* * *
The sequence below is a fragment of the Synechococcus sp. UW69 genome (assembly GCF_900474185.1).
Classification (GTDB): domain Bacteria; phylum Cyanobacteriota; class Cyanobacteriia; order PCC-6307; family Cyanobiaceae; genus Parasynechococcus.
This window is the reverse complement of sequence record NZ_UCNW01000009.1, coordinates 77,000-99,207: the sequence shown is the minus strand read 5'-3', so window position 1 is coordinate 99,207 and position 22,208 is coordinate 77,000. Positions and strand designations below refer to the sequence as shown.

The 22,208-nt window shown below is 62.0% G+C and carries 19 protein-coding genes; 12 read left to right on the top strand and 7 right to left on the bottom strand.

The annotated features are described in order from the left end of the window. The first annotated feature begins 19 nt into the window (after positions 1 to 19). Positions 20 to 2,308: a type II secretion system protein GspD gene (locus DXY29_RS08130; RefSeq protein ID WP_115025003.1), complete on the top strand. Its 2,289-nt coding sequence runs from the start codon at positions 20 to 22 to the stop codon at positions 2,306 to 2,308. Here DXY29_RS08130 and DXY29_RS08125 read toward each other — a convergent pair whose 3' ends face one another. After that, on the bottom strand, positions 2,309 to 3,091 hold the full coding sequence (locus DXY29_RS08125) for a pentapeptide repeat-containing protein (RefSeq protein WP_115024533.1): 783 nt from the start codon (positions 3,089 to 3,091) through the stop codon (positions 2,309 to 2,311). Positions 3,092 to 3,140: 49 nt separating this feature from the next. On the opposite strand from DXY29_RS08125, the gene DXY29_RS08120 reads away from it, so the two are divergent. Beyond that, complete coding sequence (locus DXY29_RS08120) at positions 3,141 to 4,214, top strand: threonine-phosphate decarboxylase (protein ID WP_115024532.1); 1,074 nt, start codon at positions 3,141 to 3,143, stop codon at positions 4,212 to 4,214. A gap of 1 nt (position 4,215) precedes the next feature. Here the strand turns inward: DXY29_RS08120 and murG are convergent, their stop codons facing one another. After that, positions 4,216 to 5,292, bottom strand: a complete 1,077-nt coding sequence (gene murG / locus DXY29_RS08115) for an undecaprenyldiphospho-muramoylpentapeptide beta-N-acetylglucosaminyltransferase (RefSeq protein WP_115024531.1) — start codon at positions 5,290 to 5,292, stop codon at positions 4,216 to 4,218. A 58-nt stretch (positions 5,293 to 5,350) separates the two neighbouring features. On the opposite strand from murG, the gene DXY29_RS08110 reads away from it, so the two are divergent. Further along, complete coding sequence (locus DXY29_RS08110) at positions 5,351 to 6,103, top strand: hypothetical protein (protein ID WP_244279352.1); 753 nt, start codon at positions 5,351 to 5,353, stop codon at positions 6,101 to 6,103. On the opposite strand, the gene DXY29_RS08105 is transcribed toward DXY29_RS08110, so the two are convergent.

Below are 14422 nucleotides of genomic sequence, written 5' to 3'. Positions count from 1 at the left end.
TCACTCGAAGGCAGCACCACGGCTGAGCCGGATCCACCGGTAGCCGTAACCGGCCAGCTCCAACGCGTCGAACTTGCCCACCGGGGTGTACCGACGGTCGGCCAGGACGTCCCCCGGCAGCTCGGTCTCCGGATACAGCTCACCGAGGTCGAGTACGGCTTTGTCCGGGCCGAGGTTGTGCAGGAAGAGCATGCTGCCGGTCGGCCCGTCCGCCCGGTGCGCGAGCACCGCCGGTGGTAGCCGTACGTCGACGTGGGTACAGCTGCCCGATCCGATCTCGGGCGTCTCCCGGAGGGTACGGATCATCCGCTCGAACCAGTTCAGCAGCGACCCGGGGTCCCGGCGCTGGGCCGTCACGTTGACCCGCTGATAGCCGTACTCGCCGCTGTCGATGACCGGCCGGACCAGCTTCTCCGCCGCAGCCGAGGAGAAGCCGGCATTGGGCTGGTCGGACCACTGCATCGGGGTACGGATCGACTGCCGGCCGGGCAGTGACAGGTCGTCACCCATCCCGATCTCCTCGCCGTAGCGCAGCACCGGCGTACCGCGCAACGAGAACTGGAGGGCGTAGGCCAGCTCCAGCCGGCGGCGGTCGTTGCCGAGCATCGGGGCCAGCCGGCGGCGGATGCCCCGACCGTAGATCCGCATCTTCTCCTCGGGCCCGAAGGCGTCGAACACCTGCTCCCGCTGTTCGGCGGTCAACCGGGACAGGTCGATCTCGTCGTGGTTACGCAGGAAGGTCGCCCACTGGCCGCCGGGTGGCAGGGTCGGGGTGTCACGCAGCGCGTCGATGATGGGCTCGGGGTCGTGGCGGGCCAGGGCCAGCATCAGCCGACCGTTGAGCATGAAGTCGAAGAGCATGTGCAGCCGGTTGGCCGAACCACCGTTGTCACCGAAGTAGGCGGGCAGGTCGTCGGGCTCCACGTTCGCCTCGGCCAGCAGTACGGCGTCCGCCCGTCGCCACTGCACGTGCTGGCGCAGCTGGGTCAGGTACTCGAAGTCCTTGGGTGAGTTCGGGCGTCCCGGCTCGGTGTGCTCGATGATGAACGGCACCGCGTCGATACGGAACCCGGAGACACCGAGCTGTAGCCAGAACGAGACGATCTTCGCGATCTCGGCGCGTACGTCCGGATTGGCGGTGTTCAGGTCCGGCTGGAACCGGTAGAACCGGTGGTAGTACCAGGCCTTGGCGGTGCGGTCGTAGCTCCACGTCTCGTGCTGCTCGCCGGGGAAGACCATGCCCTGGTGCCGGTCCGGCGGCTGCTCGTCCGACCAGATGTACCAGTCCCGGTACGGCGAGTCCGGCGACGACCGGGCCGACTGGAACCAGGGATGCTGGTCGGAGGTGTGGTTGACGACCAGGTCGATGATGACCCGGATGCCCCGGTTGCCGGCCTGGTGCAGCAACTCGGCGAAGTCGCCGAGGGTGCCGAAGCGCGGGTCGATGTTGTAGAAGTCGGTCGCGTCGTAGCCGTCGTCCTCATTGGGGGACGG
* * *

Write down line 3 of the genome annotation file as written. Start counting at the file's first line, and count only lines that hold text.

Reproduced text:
This window is the reverse complement of sequence record NZ_UCNW01000009.1, coordinates 77,000-99,207: the sequence shown is the minus strand read 5'-3', so window position 1 is coordinate 99,207 and position 22,208 is coordinate 77,000. Positions and strand designations below refer to the sequence as shown.